The body horror and genital imagery in her work (which she owned, 100%-- it was not an unconscious subtext) was kind of stunning, coming from her, because outside the studio she was a bluntly sunny, earnest, and disarmingly wholesome human being. She also had an incredible work ethic. She was always on time, she was always on-task, her grades, if I recall correctly, were stellar, and unlike my other literary and artsy undergrad friends, she seemed absolutely unhindered by self-doubt, indecision, or any of the other creative befuddlements that the rest of us allowed to plague our lives.

Plus, everyone liked her. You couldn't help it: She had this raw, genuine, and forceful pleasantness about her that could not be denied, and could not be resisted. Your only choices were to accept it graciously and allow yourself to experience the ensuing dose of contact-cheer, or to just sort of bend in the direction of its momentum. Yedhira's niceness was like a gale-strength wind: If you stood against it, it could, and would, knock you right on your ass.

So I always figured that Yedhira would take over the globe: That in thirty years, Yedhira's unique vocabulary of shapes, colors, and textures would find their way into homes and businesses all over the commercialized world. We'd eat meals by the light of botanical-yet-meaty, Yedhira-designed labia-lamps; we'd get to our silverware by tugging on colorful and titilatingly bumpy, Yedhira-inspired, triple-crypto-penis drawer pulls; and in the courtyards of banks and law firms, blobby-yet-graceful twists of original, Yedhira-cast concrete would gush out arcs of water from a thousand gently torqued, bronze nipples, cutting misty rainbows from shafts of summer sun.

And frankly, I was looking forward to it. Because maybe if we were spending our everyday lives seeing and handling representations of the fleshy, knobby, ripply, curvy, protruberent, blobby, and uneven reality of human corporeal being; and maybe if we got to experience those things, regularly and publicly, as being pretty, funny, loveable, and good to touch, the way Yedhira seemed to experience them, then maybe it would help us to be more accepting and kinder to ourselves, and to thereby become kinder and more accepting of others. Maybe a few more of us might even develop the ability to summon up some of that gale-force cheer.

I know that Yedhira was planning to get married as soon as she graduated. Her fiance was religious, and she was converting for him, but she said that he knew all about her vision and her ambitions; that he'd seen all her work; and that he was totally on board with everything. I also seem to recall that both of them wanted lots of kids, and I while I do know what that, historically, has tended to do to women's artistic careers, I always figured that things would work out differently for Yedhira, because whatever offspring that woman had would have no choice but to form up into an efficient, joyful, bright-eyed squadron of studio assistants. They'd triumphantly wheel their home-built Raku kiln into class for third grade show-and-tell; their dolls and pets would all have vast collections of beautiful-but-wholly-impractical, homemade lusterware accessories; and on weekday mornings, they would all whine to Yedhira that of course there was time to mix just one more batch of cobalt glaze before the schoolbus came.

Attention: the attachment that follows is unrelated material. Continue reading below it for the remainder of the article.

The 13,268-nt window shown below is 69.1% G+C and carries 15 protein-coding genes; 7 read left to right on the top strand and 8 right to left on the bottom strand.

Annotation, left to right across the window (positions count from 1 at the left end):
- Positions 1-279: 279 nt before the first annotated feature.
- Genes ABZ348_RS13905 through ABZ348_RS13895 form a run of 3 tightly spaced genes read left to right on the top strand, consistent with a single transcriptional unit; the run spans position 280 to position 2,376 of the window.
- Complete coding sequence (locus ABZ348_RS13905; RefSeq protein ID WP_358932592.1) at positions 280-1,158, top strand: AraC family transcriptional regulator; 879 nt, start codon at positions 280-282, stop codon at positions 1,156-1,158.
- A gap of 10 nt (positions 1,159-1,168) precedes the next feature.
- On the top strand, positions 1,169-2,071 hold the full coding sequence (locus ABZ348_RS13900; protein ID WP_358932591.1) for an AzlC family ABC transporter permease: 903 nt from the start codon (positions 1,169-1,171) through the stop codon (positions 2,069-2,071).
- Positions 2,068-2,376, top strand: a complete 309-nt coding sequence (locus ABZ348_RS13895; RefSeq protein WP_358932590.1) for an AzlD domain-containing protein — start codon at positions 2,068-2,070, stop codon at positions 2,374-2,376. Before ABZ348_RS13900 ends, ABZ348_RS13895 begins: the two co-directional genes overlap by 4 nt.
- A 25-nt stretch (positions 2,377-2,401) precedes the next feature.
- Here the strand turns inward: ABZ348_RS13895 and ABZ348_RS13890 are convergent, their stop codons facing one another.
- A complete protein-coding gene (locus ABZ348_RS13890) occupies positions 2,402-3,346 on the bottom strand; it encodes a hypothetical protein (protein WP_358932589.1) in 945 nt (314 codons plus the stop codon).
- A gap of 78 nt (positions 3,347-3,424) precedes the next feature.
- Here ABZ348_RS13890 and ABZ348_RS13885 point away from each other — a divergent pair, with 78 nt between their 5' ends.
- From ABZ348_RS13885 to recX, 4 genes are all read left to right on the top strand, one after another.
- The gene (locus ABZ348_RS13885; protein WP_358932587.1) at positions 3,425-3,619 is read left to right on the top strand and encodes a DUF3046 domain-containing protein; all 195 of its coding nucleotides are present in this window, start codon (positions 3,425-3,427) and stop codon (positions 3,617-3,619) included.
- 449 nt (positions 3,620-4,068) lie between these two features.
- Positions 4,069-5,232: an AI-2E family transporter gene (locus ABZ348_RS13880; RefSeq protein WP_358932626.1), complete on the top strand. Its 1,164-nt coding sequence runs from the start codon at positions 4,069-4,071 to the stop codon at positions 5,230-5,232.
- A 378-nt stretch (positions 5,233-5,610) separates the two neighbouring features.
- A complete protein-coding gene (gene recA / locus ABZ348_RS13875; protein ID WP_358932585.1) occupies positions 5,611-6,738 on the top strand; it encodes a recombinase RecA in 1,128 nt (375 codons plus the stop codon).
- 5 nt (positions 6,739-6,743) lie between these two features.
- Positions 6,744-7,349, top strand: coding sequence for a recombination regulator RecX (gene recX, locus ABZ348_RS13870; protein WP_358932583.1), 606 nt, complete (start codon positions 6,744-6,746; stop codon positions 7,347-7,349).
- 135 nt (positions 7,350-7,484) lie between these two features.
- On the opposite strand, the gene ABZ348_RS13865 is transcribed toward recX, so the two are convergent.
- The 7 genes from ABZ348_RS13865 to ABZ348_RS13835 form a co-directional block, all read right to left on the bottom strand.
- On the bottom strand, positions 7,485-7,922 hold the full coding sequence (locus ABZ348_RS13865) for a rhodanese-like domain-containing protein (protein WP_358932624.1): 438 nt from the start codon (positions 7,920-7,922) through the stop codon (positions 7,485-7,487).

But whatever happened to Yedhira, it wasn't most of that, because I can't find her or her work anywhere. I go looking for her online at least a few times a year. (It doesn't help that I don't know her married name.) I want to know where she is, and what she's doing, and whether there's any chance that I can commission some art from her. My house, and my world, need to have her work in them, where I can see it, and touch it, and stick my fingers in it.

Without that, things seem very wrong.
posted by palmcorder_yajna at 3:22 PM on March 2, 2017 [4 favorites]

The first five that come to mind before actually reading the linked articles (not necessarily my five favorites):

Eva Hesse
Agnes Martin
Valie Export
Helen Frankenthaler
Dorothea Lange
posted by klausness at 1:15 PM on March 3, 2017

Florine Stettheimer
Rachel Whiteread
Sarah Lucas
Natalie Frank (her website)
Sophie Calle (Oulipo art!)
Nancy Graves

Great thread; I hope people are still adding to it when it closes.
posted by languagehat at 2:55 PM on March 3, 2017

Some more Russians:

Tatyana Apraksina
Irina Baldina
Marie Bashkirtseff (dead at 25)
Katerina Belkina
Aleksandra Ekster
Elena Guro (also a writer)
Sofia Kuvshinnikova (knew Chekhov, who wrote a story based on her)
Vera Mukhina (famous for Worker and Kolkhoz Woman)
Yelena Polenova (gorgeous children's book illustrations)
Lyubov Popova
Olga Rozanova
Antonina Rzhevskaya
Marianne von Werefkin ("Her progress was dealt a setback by a hunting accident in 1888 in which she accidentally shot her right hand")
posted by languagehat at 3:23 PM on March 3, 2017

And since the theme is the invisibility of women artists, I was surprised to discover Agnes Martin just a few years ago. I thought I was pretty familiar with the major figures in minimalism and abstract expressionism, but I had somehow never run into Martin's work until recently.
posted by klausness at 4:16 PM on March 3, 2017